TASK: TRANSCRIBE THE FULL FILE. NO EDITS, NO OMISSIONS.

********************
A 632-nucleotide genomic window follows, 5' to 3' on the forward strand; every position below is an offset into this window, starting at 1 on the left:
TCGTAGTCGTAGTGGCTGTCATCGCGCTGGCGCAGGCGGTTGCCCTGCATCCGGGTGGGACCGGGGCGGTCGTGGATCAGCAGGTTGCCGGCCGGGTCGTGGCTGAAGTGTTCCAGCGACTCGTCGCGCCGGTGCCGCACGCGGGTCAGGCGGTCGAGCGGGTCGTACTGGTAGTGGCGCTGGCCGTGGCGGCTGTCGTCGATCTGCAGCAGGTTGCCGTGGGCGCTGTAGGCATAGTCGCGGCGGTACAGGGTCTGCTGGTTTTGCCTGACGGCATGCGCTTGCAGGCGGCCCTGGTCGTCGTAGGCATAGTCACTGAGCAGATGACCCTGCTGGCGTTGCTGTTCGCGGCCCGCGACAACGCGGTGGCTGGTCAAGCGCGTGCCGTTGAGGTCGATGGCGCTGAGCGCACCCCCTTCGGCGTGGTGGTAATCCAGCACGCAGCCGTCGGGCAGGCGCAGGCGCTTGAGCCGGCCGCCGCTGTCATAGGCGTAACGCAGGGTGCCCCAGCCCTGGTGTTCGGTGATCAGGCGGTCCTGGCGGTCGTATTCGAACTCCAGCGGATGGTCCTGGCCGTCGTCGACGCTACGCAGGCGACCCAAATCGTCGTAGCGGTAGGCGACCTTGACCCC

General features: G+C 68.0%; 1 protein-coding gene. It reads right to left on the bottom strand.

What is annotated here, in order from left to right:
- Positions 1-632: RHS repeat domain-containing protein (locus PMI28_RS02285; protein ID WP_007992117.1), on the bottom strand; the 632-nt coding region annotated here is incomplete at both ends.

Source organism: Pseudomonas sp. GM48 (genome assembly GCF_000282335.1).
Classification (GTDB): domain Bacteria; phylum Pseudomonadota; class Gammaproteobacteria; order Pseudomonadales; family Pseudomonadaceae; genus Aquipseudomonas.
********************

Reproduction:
A 632-nucleotide genomic window follows, 5' to 3' on the forward strand; every position below is an offset into this window, starting at 1 on the left:
TCGTAGTCGTAGTGGCTGTCATCGCGCTGGCGCAGGCGGTTGCCCTGCATCCGGGTGGGACCGGGGCGGTCGTGGATCAGCAGGTTGCCGGCCGGGTCGTGGCTGAAGTGTTCCAGCGACTCGTCGCGCCGGTGCCGCACGCGGGTCAGGCGGTCGAGCGGGTCGTACTGGTAGTGGCGCTGGCCGTGGCGGCTGTCGTCGATCTGCAGCAGGTTGCCGTGGGCGCTGTAGGCATAGTCGCGGCGGTACAGGGTCTGCTGGTTTTGCCTGACGGCATGCGCTTGCAGGCGGCCCTGGTCGTCGTAGGCATAGTCACTGAGCAGATGACCCTGCTGGCGTTGCTGTTCGCGGCCCGCGACAACGCGGTGGCTGGTCAAGCGCGTGCCGTTGAGGTCGATGGCGCTGAGCGCACCCCCTTCGGCGTGGTGGTAATCCAGCACGCAGCCGTCGGGCAGGCGCAGGCGCTTGAGCCGGCCGCCGCTGTCATAGGCGTAACGCAGGGTGCCCCAGCCCTGGTGTTCGGTGATCAGGCGGTCCTGGCGGTCGTATTCGAACTCCAGCGGATGGTCCTGGCCGTCGTCGACGCTACGCAGGCGACCCAAATCGTCGTAGCGGTAGGCGACCTTGACCCC

General features: G+C 68.0%; 1 protein-coding gene. It reads right to left on the bottom strand.

What is annotated here, in order from left to right:
- Positions 1-632: RHS repeat domain-containing protein (locus PMI28_RS02285; protein ID WP_007992117.1), on the bottom strand; the 632-nt coding region annotated here is incomplete at both ends.

Source organism: Pseudomonas sp. GM48 (genome assembly GCF_000282335.1).
Classification (GTDB): domain Bacteria; phylum Pseudomonadota; class Gammaproteobacteria; order Pseudomonadales; family Pseudomonadaceae; genus Aquipseudomonas.